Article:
How do female-identifying subjects position themselves (and their bodies) rhetorically in a male-dominated society? How do Black and Latinx rhetorical traditions of call-and-response and code-switching connect with and resist classical traditions of oration and stylistics? In this course we will study the tradition(s) of rhetoric by moving from the trickery of sophists to budding works in feminist rhetorics and cultural rhetorics. Students in this class will learn to synthesize the various traditions of rhetoric in historical and contemporary terms and to critically understand cultural customs that exist outside the white, heteronormative Greco-Roman tradition. 3 hrs. lect.

GSFS0223A-S18

CRN: 22484

Intro to Gay/Lesbian Studies
Introduction to Gay and Lesbian Studies
This course will provide an introduction to the interdisciplinary field of gay and lesbian studies. We will explore three topics: queer theory, the construction and representation of homosexuality in history, and queer culture before and after Stonewall. Readings will include works by Michel Foucault, Judith Butler, Eve Sedgwick, George Chauncey, John Boswell, Lillian Faderman, Oscar Wilde, Radclyffe Hall, Michael Cunningham, and Tony Kushner. 3 hrs. lect./3 screen

GSFS0267A-S18

Cross-Listed As:
FMMC0267A-S18

CRN: 22273

Gender, Sexuality, and Media
Please register via FMMC 0267A
Gender and Sexuality in Media
In this course, we will explore the intersecting roles played by gender and sexuality in our media, focusing specifically on film, television, and digital culture. We will examine the multiple ways in which popular media texts construct and communicate gender and sexuality, and we will analyze the role of gender and sexuality in the processes of spectatorship and meaning-making. We will study a wide range of theories of gender and sexuality in media including feminist film theory, queer media theory, and literature on gender and sexuality in video game history and culture. 3 hrs. lect./3 hrs. screen.

GSFS0269A-S18

Cross-Listed As:
AMST0269A-S18

CRN: 22318

Beyond Intersectionality
Beyond Intersectionality: Developing Anti-Racist and Anti-Capitalist Feminisms
Nearly thirty years ago, Kimberlé Crenshaw published the theory of “intersectionality,” in which she argued that racism and sexism collide to make black women’s marginalization distinct from those of both white women and black men (1989). Today, the terms “intersectionality” and “intersectional feminism” are ubiquitous, utilized by scholars, activists, artists, and our students. In this course, we will consider how discourses of and ideas about intersectionality move between and among spaces of dissent. Starting from the position that it is more epistemologically and politically powerful to state that our feminism is anti-racist and anti-capitalist than to say it is “intersectional,” we will address the following questions: What are the benefits and limits of the original theory of intersectionality? How are academic and activist approaches alike both emboldened and limited by intersectionality? What does it mean to be socially and politically conscious, and how do we move from consciousness to action in ways that are not siloed? Texts may include Crenshaw’s “Mapping the Margins: Intersectionality, Identity Politics, and Violence Against Women” (1989) and Ange-Marie Hancock’s Intersectionality: An Intellectual History (2016). 3 hrs. lect.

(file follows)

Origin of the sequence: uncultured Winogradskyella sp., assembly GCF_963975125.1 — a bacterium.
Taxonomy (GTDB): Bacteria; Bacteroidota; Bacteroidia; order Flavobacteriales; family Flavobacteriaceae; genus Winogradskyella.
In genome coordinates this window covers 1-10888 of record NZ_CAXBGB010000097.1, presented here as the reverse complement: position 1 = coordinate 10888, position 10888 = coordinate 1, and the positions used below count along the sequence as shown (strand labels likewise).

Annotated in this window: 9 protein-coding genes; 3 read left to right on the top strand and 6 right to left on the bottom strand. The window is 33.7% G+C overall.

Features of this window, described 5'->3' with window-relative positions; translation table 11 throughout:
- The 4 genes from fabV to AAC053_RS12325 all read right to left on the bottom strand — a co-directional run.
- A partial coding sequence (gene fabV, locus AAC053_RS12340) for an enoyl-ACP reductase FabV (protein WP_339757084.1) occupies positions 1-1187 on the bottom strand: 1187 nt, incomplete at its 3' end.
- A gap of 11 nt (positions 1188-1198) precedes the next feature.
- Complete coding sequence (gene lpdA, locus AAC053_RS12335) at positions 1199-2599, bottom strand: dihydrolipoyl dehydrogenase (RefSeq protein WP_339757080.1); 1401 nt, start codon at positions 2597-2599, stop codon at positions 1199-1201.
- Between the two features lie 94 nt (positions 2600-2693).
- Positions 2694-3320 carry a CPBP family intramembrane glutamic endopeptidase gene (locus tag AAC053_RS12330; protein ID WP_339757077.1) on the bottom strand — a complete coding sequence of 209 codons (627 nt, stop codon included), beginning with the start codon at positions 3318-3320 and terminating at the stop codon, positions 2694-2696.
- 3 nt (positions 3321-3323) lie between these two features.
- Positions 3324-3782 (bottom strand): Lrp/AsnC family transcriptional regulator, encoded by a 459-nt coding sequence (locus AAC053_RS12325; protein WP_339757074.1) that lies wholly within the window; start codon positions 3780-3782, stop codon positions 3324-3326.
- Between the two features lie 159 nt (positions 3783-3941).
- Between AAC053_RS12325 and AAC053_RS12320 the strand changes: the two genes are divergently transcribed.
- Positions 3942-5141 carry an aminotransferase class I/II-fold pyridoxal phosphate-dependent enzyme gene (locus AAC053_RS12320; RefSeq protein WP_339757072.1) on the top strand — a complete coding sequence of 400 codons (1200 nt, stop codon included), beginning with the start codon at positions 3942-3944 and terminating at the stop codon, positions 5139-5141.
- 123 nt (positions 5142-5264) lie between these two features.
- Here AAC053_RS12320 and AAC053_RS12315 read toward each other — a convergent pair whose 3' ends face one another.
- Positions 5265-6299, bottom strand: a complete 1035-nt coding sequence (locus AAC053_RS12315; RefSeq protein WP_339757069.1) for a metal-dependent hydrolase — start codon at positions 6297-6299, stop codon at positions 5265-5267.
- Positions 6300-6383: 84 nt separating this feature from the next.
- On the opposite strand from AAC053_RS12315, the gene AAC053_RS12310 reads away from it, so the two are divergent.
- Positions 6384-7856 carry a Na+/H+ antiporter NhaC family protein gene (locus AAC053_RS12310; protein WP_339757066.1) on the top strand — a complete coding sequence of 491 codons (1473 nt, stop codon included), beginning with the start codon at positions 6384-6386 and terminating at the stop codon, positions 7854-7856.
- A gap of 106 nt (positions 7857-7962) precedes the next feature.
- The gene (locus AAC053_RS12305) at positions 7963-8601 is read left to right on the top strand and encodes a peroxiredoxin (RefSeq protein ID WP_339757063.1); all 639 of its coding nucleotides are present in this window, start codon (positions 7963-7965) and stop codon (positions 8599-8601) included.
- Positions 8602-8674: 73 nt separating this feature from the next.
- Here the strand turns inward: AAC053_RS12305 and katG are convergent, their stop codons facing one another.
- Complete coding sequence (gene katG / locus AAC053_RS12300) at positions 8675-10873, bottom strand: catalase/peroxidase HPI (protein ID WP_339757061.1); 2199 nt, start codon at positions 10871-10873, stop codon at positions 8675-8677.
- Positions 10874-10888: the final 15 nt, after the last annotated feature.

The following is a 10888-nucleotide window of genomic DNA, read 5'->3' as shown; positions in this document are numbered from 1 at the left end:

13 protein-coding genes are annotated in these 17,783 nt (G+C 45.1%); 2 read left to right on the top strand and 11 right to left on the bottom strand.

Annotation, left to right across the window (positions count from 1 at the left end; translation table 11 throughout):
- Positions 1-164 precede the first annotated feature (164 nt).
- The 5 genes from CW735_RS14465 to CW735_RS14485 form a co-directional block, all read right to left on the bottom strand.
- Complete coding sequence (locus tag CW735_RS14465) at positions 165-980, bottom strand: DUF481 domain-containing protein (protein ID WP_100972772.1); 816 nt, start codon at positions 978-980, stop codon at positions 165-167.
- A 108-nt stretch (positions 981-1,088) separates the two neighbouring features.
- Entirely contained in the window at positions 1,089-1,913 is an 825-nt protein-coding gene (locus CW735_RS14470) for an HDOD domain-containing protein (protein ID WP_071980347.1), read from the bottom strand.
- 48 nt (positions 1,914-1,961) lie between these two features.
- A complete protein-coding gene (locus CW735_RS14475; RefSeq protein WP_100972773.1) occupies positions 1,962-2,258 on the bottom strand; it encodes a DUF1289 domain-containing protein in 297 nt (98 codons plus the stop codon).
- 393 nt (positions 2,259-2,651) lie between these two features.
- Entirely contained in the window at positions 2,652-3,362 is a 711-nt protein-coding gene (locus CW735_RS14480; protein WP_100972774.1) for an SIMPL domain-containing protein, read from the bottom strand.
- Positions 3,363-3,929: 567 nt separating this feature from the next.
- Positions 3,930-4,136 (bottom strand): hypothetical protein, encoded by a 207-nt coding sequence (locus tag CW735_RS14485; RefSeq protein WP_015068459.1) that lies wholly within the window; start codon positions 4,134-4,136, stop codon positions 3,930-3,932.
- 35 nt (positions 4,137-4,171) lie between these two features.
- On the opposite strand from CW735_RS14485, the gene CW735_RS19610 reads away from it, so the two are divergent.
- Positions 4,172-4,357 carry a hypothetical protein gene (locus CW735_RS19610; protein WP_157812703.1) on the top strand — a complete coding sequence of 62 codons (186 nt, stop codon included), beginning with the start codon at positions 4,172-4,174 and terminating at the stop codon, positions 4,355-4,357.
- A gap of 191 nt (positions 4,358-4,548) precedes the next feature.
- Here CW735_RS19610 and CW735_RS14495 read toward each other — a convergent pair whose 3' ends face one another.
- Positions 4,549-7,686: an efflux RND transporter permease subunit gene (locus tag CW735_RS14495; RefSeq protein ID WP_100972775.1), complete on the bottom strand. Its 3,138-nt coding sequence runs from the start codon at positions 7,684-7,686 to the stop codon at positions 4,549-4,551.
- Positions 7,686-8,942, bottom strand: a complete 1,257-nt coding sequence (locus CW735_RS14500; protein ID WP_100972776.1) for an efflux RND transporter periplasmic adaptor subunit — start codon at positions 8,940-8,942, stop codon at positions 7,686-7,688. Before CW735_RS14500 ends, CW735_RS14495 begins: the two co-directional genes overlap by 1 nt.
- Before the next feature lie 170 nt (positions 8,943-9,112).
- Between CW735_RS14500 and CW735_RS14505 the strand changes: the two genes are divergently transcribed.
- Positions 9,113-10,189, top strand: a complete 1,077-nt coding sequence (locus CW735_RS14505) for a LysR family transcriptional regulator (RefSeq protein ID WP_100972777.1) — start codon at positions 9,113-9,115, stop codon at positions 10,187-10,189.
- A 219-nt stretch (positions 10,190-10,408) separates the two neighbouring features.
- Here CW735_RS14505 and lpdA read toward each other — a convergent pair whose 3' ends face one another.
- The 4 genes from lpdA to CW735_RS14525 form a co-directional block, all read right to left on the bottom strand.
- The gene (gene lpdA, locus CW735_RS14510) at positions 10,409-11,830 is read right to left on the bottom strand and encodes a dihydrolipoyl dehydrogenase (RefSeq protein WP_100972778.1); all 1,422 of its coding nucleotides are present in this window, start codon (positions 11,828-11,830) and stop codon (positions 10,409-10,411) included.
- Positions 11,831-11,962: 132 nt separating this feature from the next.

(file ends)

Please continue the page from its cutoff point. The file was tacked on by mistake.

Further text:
GSFS0289A-S18

CRN: 22111

Introduction to Queer Critique
Introduction to Queer Critique
In this course we will examine what is meant by queer critique through exploring the concepts, issues, and debates central to queer theory and activism both in the U.S. and around the world. We will work to understand how queerness overlaps with and is distinct from other articulations of marginalized sexual subjectivity. We will consider how desires, identities, bodies, and experiences are constructed and represented, assessing the ways in which queer theory allows us to examine sexuality and its raced, classed, gendered, geographic, and (dis)abled dimensions. Through engaged projects, we will practice how to translate and produce queer critique. 3 hrs. lect./disc.

GSFS0290A-S18

Cross-Listed As:
RELI0290A-S18

CRN: 22413

Women and the Sacred
Please register via RELI 0290A
Women and the Sacred in Late Antiquity and Byzantium
This course will explore the female religious experience in Greco-Roman antiquity and Early Christianity. We shall trace the transition from the mystery religions of Demeter and Isis in the Eastern Mediterranean to the cult of Mary the Mother of God (Theotokos) and the worship of female saints. Drawing on a wide range of sources (hymns, saints' Lives, Apocryphal Gospels, Patristic texts, and icons), we shall study the varieties of female devotion and examine the roles available to women in the early Church: deaconesses and desert mothers, monastics and martyrs, poets and rulers. Different theoretical approaches will enable us to ask a series of questions: were women in the early Church considered capable of holiness? To what extent did the female 'gifts of the spirit' challenge church authority? What is distinct about the feminine experience of the divine? Finally, we shall consider the vision and poetics of female spirituality in select modern poets. 3 hrs. lect.

GSFS0290Y-S18

Cross-Listed As:
RELI0290Y-S18

CRN: 22414

Women and the Sacred
Please register via RELI 0290Y
Women and the Sacred in Late Antiquity and Byzantium